Younger singles spend money primarily on themselves, while older singles often support children and/or ageing parents. Singles are more likely to have time, watch television, spend money on personal grooming, fashion and gym, have hobbies and surf the internet. Even those who would rather be in a couple prefer businesses that understand they are not desperate and dateless.
M.a.d.woman founder Melina Schamroth started a dating service with a difference last year called Single Volunteers that captured the changing mood of singles. "It is a program for like-minded singles to meet while putting back into the community," Schamroth says. "We have established programs like Cooking for a Cause, Gardening for Good and Speed Weeding, and we are looking to expand on this."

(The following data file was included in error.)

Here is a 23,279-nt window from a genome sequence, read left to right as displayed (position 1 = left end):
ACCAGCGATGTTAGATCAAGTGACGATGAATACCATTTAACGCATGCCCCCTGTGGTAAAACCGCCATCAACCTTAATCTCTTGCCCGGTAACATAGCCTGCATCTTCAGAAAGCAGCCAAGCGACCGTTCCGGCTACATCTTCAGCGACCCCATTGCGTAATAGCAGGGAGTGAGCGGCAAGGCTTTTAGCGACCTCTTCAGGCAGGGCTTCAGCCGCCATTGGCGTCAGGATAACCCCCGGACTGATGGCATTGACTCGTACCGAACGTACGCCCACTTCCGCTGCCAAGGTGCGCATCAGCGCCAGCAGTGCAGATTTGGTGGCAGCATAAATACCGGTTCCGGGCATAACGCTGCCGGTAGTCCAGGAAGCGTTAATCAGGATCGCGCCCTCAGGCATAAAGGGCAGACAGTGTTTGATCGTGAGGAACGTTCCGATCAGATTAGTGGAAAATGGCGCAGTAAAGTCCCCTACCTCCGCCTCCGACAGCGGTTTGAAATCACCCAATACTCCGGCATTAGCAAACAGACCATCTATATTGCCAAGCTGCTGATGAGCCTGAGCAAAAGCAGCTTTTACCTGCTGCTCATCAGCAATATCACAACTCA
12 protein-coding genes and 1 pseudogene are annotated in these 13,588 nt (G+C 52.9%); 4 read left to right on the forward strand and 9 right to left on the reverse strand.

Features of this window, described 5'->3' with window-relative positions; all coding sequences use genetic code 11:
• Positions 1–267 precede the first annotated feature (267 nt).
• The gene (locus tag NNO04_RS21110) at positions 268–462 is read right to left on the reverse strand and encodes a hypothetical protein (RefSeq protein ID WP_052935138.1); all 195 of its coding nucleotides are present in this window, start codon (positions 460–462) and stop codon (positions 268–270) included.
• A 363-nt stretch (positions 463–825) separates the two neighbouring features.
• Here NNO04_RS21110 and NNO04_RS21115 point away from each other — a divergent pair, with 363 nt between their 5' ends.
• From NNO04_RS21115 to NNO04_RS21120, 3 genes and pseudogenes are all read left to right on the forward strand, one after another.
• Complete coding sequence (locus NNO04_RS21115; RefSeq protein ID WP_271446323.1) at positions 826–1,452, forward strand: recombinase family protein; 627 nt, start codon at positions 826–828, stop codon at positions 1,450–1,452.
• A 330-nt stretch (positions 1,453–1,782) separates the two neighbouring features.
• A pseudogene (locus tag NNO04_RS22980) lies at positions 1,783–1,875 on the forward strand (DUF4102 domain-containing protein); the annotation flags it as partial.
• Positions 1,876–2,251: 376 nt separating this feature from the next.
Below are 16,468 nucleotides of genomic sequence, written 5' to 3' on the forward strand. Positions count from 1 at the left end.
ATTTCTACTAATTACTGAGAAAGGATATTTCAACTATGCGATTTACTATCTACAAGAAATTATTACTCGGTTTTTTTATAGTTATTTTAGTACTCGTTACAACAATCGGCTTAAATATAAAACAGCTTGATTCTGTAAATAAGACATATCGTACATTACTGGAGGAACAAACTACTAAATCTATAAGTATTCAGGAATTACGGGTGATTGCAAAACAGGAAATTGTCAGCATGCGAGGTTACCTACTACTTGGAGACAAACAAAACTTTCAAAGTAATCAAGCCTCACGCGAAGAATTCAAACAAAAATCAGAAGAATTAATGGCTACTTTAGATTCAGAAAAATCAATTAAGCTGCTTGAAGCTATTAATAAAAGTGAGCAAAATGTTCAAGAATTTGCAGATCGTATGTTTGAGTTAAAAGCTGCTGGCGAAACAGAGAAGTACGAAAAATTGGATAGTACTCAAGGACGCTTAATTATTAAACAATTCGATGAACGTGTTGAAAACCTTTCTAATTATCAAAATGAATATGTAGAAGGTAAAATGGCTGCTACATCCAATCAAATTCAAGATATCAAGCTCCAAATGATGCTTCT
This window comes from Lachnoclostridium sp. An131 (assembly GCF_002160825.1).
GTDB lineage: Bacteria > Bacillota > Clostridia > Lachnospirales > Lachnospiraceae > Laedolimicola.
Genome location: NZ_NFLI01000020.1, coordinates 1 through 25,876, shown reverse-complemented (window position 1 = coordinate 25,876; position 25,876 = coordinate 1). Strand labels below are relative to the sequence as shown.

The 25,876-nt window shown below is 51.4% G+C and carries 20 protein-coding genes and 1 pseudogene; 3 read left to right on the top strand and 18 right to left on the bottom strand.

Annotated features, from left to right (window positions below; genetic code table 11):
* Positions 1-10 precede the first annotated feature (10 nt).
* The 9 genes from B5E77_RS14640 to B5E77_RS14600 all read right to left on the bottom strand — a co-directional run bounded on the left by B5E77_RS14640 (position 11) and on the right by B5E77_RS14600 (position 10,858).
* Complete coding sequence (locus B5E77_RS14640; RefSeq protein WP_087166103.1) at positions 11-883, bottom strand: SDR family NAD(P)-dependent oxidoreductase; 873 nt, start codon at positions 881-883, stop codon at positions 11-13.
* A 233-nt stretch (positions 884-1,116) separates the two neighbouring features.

Participants enjoy the time whether or not they meet a potential partner. "People forget they are single at these events," Schamroth says. Chief executives, lawyers, accountants and blue-collar workers have all taken part. Interest started with younger age groups, but after talking on ABC Radio, baby boomers flooded Schamroth's website and she has also run gay and lesbian events.
Five years ago, singles was a young market, but now the biggest segment is 35-45 year olds, digital strategist at marketing firm Wunderman, Camilla Cooke, says. Nevertheless, they are a broad market. "They are more likely to be active on social media websites, and you might target them by time of day."